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Origin PC Eon11-S: Great Gaming Performance From A Tiny Notebook?

The Rest Of Origin PC's Eon11-S Package

Origin PC includes an upgraded 120 W power brick to support our quad-core processor, though it doesn't mention what it upgraded from. That bit of information could be important to buyers who might want a faster CPU down the road. Dual-core and low-voltage quad-core chips would normally include the lower-capacity power supply.

The Eon11-S' skinny battery takes advantage of most of the enclosure's width to provide an impressive 62 watt-hours energy.

Inside Origin PC's box we find the notebook itself, the aforementioned external power supply, a driver CD, documentation, restoration software, a poster, a t-shirt, and an optional external USB-based DVD writer.

If ever you want to restore the Eon11-S to its factory defaults, a two-disc DVD set is included. Alternatively, if you'd rather go back to an empty Windows 7 installation, the company includes physical media in its packaging.

The Samsung SE-208AB/TSBS external DVD burner is in its retail box, bundled with Nero 10 Essentials.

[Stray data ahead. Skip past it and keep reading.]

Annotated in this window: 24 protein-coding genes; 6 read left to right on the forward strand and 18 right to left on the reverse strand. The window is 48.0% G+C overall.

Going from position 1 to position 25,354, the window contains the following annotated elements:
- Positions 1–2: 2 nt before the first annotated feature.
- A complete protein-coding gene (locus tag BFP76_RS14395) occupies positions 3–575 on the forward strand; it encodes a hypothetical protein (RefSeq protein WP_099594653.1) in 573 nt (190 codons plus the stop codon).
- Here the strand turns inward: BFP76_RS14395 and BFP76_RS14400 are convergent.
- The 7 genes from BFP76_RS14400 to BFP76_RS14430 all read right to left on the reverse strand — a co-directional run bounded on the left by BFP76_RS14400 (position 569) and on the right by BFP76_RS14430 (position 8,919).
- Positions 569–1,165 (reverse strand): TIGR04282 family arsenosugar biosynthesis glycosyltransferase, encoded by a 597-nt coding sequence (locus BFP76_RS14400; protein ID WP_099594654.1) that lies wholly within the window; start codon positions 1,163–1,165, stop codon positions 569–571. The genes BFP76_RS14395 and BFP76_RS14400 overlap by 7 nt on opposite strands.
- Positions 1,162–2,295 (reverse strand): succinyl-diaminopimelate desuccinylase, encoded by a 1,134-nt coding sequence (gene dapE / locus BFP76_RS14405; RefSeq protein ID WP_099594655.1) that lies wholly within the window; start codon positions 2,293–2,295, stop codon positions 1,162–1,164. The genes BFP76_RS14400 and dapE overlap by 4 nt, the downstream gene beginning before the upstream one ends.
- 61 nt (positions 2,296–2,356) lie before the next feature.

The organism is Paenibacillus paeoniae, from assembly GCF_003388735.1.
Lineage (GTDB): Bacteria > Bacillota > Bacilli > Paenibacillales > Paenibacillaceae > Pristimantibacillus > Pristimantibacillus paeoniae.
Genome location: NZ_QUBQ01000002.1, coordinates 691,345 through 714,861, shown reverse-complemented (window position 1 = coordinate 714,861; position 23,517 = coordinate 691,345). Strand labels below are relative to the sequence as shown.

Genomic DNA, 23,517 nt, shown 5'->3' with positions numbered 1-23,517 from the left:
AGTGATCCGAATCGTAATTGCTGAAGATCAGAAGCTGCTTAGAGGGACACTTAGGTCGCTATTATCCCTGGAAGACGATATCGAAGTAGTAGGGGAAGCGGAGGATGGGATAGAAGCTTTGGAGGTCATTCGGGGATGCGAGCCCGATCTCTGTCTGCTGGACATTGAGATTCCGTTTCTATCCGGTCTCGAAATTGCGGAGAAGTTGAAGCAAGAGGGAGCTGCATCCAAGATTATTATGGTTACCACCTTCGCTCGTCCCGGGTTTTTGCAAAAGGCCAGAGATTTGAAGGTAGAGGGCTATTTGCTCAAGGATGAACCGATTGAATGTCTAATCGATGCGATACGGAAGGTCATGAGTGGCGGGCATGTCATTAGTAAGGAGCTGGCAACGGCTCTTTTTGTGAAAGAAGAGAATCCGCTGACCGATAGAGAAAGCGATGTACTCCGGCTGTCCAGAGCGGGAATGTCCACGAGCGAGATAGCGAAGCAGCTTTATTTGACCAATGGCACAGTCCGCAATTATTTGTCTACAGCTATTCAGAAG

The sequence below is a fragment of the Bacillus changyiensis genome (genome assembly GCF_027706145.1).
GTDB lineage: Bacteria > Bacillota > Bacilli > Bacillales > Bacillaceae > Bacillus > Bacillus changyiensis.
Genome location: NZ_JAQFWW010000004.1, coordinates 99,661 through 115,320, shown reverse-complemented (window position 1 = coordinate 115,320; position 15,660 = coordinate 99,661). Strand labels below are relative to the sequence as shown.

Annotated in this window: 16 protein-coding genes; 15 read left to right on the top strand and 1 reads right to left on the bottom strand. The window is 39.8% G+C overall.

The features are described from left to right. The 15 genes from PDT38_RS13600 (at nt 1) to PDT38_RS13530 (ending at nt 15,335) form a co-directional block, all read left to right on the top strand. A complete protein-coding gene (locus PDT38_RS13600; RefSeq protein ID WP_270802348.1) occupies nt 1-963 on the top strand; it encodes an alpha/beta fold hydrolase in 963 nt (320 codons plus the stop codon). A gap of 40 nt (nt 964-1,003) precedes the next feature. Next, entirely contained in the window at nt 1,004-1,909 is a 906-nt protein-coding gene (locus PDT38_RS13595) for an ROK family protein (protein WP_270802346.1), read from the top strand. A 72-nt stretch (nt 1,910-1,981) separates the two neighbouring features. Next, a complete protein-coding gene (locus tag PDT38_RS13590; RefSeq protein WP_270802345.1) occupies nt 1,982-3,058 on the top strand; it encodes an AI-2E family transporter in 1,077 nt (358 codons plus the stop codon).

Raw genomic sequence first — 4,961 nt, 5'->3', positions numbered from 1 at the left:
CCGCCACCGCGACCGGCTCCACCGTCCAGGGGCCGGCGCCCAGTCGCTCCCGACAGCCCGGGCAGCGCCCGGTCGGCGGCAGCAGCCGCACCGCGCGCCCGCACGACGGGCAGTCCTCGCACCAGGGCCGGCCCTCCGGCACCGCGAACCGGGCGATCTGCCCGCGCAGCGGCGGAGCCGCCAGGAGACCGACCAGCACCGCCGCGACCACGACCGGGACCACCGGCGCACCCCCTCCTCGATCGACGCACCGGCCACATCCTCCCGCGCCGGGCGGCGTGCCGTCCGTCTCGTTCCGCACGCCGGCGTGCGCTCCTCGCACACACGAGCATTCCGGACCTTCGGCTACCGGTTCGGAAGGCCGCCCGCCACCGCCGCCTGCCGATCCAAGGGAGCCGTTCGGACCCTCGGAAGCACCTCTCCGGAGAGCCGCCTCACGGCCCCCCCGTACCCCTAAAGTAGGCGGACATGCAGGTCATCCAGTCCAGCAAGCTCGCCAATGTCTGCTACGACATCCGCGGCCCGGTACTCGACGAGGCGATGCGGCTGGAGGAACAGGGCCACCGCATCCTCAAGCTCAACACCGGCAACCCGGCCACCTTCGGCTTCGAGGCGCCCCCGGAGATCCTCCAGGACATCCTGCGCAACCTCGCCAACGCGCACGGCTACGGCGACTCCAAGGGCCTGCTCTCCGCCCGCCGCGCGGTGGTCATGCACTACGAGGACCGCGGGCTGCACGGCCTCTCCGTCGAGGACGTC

The most unique feature supported by Origin PC's machine, and the original impetus for this story, is Lucidlogix's Virtu MVP Mobile Edition, which offers the same capabilities as the desktop version of Virtu MVP, which we first looked at in Intel’s Z77 Express And Lucidlogix MVP: New Features For Gamers. Certain aspects of the mobile experience do steal some of the thunder from Virtu MVP on a notebook, though.

By dynamically switching between integrated and discrete graphics based on workload, Nvidia's Optimus technology makes Lucid’s GPU Virtualization a redundant component of the software suite. That leaves HyperFormance, a technology that uses the CPU’s integrated graphics engine to aid the discrete add-on, as the only Virtu MVP feature that might still deliver value in today’s test. The Eon11-S appears to be a perfect match for our HyperFormance retest, since its mid-range GPU is more likely to be sped-up than the GeForce GTX 680 we used in our desktop-based coverage.

Thomas Soderstrom is a Senior Staff Editor at Tom's Hardware US. He tests and reviews cases, cooling, memory and motherboards.